The all-time king of this genre is 3615 code Père Noël, aka Deadly Games, aka Dial Code Santa Claus. The 1989 film (which is about a boy setting booby traps in his mansion on Christmas Eve to stop a killer Santa) earned a small measure of fame when its creators sued the makers of Home Alone (which is about a boy setting booby traps in his McMansion on Christmas Eve to stop some robbers) for the similarities between the two. But what’s almost touching about the film is that the Santa in question is less evil than looking for connection. He’s a psychotic killer, sure, but he’s just looking for a friend in this cruel, cold world. It helps that the whole thing is shot like an early-’80s European metal video, all Dutch angles and bizarrely dressed sets and bright sources of light filtered through shafts of smoke.
And then there’s the Bad Santa. Not to be confused with the Bad-Ass Santa (e.g., Kurt Russell in The Christmas Chronicles), the Bad Santa is a pretender to the North Pole throne, someone who dons the costume in order to perpetrate evil. Reindeer Games—the final feature from John Frankenheimer (Ronin, The Manchurian Candidate)—is, perhaps, an example of this, though, title aside, I wouldn’t say it’s necessarily integral to the plot, and thus not really a Bad Santa movie. (Don’t get me started on why Die Hard isn’t a Christmas movie, I won’t get started on Die Hard, why did you bring up Die Hard, see, the thing about Die Hard is…)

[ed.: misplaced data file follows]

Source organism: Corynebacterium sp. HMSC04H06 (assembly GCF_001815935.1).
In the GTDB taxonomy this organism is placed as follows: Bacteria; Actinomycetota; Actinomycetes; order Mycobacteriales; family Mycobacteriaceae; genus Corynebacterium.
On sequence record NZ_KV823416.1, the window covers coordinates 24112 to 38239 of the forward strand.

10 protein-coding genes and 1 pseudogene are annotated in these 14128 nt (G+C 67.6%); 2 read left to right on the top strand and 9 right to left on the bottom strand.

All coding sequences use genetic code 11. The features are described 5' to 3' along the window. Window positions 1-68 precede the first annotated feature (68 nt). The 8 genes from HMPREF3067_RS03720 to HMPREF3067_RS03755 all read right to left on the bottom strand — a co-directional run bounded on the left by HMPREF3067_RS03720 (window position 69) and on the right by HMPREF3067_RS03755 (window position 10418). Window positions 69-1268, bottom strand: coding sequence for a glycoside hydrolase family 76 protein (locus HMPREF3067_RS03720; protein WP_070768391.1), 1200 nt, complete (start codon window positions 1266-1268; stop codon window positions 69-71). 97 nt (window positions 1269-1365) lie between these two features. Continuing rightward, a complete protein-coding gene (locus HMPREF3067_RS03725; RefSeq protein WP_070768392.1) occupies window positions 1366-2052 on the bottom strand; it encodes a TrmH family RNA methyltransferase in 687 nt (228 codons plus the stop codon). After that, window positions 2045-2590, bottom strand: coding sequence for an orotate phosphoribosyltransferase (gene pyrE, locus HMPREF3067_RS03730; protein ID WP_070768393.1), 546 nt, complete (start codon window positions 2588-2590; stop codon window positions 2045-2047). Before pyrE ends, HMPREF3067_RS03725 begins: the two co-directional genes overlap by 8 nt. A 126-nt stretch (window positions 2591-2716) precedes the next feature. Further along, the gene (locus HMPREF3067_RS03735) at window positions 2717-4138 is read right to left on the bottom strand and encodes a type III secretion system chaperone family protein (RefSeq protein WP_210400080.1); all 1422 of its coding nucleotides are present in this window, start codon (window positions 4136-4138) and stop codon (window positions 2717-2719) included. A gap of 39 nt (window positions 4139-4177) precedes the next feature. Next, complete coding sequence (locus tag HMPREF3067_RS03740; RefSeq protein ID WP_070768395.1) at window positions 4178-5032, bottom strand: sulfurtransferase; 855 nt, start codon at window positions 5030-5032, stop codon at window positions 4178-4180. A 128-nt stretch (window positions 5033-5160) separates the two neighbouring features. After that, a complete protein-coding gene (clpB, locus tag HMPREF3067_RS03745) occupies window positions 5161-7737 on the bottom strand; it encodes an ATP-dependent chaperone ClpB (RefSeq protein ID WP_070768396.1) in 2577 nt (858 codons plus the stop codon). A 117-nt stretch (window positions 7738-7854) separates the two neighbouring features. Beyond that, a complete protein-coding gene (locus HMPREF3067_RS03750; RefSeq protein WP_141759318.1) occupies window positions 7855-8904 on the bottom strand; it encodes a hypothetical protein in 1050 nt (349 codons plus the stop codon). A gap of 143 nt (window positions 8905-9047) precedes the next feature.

No, the best Bad Santa movie is Bad Santa—it’s right in the name. And Billy Bob Thornton is, in many ways, the worst Santa of them all, with his misappropriation of Old Saint Nick in the furtherance of crimes and various other debaucheries. Sure, he’s a thief with a heart of gold, and yeah, he teaches young Thurman Merman (Brett Kelly) how to stand up for himself to his tormentors, and okay, he learns the true spirit of Christmas, kinda. And it all works; it’s a great movie and slyly funny and just a little mean but still pretty sweet, all told. Yet, he’s still the worst. You want to know why?
Bad Santa 2. Just: its existence. If you’ve seen it, you know the truth: No one deserves a lump of coal like that one.